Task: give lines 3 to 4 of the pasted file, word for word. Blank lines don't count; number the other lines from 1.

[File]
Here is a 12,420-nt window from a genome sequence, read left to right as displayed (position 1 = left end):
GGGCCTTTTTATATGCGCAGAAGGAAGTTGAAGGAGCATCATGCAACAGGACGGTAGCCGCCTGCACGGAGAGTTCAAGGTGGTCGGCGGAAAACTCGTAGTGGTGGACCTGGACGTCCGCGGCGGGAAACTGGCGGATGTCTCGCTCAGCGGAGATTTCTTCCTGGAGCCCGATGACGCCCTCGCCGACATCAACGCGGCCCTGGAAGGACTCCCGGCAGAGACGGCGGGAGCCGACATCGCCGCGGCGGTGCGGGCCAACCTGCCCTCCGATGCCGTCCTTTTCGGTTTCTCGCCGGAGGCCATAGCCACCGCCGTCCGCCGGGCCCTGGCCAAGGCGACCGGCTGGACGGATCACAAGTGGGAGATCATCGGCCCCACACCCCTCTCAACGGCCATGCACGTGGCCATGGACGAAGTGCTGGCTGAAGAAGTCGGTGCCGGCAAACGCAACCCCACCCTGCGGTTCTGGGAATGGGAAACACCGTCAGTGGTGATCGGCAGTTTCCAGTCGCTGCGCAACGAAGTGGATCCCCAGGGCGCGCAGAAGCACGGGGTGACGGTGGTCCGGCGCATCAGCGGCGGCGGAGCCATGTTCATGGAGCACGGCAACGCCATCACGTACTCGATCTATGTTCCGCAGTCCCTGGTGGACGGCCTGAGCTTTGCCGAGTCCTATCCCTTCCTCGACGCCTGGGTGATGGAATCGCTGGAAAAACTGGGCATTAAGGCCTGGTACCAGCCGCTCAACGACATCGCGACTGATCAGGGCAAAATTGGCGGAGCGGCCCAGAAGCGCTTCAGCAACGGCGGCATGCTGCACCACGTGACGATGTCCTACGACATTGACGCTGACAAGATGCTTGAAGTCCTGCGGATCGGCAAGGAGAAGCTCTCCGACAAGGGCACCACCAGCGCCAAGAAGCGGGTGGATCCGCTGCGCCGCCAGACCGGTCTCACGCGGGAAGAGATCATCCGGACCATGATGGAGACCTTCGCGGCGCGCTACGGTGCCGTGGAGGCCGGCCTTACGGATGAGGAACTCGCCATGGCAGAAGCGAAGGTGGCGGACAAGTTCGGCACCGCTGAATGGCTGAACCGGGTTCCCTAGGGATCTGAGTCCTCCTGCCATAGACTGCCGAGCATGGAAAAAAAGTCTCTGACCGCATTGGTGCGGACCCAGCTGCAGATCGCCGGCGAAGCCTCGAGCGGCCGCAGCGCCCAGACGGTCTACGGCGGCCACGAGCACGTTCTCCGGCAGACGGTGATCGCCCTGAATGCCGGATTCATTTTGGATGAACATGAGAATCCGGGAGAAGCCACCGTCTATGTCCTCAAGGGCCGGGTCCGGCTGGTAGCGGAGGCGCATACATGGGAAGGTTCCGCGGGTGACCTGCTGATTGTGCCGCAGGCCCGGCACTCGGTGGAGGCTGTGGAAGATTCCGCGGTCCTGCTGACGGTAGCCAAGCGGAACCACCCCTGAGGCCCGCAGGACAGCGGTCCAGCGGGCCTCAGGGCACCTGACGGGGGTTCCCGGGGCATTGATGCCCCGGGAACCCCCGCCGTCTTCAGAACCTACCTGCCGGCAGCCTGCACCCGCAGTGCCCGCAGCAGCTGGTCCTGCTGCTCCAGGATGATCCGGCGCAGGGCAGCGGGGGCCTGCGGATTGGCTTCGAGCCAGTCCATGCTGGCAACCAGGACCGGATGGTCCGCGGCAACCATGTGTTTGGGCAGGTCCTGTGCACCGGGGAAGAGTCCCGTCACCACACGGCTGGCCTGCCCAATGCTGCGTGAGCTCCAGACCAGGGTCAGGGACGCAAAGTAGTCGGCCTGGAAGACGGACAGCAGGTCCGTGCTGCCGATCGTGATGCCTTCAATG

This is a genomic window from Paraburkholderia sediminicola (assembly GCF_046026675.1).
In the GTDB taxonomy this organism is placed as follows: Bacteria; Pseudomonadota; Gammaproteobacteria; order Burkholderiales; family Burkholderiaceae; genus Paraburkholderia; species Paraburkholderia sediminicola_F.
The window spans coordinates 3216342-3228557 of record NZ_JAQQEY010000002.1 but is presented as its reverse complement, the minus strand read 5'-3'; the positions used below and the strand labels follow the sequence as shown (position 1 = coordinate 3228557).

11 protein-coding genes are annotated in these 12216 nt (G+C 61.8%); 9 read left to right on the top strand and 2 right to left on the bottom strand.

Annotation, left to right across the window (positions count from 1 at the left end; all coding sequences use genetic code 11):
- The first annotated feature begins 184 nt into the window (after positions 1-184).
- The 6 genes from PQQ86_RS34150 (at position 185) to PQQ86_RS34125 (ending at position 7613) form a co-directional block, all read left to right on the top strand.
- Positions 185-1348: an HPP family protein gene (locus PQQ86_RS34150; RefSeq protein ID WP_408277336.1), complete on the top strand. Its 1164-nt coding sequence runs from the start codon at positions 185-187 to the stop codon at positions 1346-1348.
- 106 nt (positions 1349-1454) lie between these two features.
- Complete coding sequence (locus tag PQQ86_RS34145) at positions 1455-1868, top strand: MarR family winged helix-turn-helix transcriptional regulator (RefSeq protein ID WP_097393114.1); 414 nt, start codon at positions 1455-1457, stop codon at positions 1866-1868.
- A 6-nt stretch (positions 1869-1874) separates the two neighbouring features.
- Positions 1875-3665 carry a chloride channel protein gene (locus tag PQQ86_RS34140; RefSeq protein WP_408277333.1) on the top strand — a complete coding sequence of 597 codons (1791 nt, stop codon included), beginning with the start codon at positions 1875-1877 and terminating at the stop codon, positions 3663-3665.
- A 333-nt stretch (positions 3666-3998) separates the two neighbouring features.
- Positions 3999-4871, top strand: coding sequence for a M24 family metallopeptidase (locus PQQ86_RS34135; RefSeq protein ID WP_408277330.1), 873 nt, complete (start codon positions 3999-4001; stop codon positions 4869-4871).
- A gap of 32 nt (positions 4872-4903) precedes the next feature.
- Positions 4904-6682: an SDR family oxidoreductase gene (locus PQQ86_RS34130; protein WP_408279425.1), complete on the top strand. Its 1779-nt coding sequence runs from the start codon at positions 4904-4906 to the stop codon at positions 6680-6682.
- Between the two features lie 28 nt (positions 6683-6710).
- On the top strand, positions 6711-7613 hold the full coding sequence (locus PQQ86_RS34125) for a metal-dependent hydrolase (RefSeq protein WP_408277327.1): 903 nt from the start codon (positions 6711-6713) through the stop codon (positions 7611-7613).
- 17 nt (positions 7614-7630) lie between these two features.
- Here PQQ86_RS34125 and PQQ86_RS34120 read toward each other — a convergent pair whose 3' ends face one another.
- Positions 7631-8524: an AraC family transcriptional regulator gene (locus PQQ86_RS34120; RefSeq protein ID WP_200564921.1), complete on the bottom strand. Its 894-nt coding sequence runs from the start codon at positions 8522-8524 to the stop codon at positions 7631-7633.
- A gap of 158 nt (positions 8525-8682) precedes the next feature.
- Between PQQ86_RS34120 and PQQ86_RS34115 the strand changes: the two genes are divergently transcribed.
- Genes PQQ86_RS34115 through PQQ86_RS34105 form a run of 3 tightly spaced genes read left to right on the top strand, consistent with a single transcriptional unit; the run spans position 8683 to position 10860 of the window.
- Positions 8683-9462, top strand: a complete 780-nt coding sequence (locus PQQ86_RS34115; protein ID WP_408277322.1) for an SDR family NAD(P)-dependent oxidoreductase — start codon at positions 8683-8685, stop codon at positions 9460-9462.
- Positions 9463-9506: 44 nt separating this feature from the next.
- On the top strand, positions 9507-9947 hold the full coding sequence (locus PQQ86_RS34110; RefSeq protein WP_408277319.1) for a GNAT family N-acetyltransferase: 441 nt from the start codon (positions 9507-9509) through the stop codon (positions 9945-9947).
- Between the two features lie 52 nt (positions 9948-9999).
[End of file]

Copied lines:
This is a genomic window from Paraburkholderia sediminicola (assembly GCF_046026675.1).
In the GTDB taxonomy this organism is placed as follows: Bacteria; Pseudomonadota; Gammaproteobacteria; order Burkholderiales; family Burkholderiaceae; genus Paraburkholderia; species Paraburkholderia sediminicola_F.